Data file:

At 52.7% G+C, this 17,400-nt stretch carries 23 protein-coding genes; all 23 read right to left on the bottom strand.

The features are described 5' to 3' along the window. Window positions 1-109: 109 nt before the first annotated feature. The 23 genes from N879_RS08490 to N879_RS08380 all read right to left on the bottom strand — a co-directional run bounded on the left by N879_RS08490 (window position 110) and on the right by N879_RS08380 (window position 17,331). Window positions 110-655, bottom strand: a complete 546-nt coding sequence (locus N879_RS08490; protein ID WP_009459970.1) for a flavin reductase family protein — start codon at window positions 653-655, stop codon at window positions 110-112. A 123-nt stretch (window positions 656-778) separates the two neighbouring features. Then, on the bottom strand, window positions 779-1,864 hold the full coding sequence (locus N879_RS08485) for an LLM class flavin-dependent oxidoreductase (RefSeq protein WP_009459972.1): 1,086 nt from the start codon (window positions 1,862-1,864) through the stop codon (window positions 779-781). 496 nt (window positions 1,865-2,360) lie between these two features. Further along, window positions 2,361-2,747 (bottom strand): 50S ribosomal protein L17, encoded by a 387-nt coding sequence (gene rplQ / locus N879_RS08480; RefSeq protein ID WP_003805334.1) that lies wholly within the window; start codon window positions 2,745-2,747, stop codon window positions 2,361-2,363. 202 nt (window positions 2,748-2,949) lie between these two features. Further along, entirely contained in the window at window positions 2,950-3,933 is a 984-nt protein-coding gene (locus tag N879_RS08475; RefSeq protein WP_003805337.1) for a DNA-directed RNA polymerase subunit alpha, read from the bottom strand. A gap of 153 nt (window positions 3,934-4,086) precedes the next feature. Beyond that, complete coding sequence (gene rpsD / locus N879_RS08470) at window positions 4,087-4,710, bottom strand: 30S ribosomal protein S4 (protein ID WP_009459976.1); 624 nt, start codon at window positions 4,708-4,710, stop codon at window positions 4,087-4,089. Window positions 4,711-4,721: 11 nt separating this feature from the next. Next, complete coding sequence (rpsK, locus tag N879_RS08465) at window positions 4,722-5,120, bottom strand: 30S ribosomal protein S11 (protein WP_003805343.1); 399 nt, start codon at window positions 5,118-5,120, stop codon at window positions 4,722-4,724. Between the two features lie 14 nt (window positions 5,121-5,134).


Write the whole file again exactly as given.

At 52.7% G+C, this 17,400-nt stretch carries 23 protein-coding genes; all 23 read right to left on the bottom strand.

The features are described 5' to 3' along the window. Window positions 1-109: 109 nt before the first annotated feature. The 23 genes from N879_RS08490 to N879_RS08380 all read right to left on the bottom strand — a co-directional run bounded on the left by N879_RS08490 (window position 110) and on the right by N879_RS08380 (window position 17,331). Window positions 110-655, bottom strand: a complete 546-nt coding sequence (locus N879_RS08490; protein ID WP_009459970.1) for a flavin reductase family protein — start codon at window positions 653-655, stop codon at window positions 110-112. A 123-nt stretch (window positions 656-778) separates the two neighbouring features. Then, on the bottom strand, window positions 779-1,864 hold the full coding sequence (locus N879_RS08485) for an LLM class flavin-dependent oxidoreductase (RefSeq protein WP_009459972.1): 1,086 nt from the start codon (window positions 1,862-1,864) through the stop codon (window positions 779-781). 496 nt (window positions 1,865-2,360) lie between these two features. Further along, window positions 2,361-2,747 (bottom strand): 50S ribosomal protein L17, encoded by a 387-nt coding sequence (gene rplQ / locus N879_RS08480; RefSeq protein ID WP_003805334.1) that lies wholly within the window; start codon window positions 2,745-2,747, stop codon window positions 2,361-2,363. 202 nt (window positions 2,748-2,949) lie between these two features. Further along, entirely contained in the window at window positions 2,950-3,933 is a 984-nt protein-coding gene (locus tag N879_RS08475; RefSeq protein WP_003805337.1) for a DNA-directed RNA polymerase subunit alpha, read from the bottom strand. A gap of 153 nt (window positions 3,934-4,086) precedes the next feature. Beyond that, complete coding sequence (gene rpsD / locus N879_RS08470) at window positions 4,087-4,710, bottom strand: 30S ribosomal protein S4 (protein ID WP_009459976.1); 624 nt, start codon at window positions 4,708-4,710, stop codon at window positions 4,087-4,089. Window positions 4,711-4,721: 11 nt separating this feature from the next. Next, complete coding sequence (rpsK, locus tag N879_RS08465) at window positions 4,722-5,120, bottom strand: 30S ribosomal protein S11 (protein WP_003805343.1); 399 nt, start codon at window positions 5,118-5,120, stop codon at window positions 4,722-4,724. Between the two features lie 14 nt (window positions 5,121-5,134).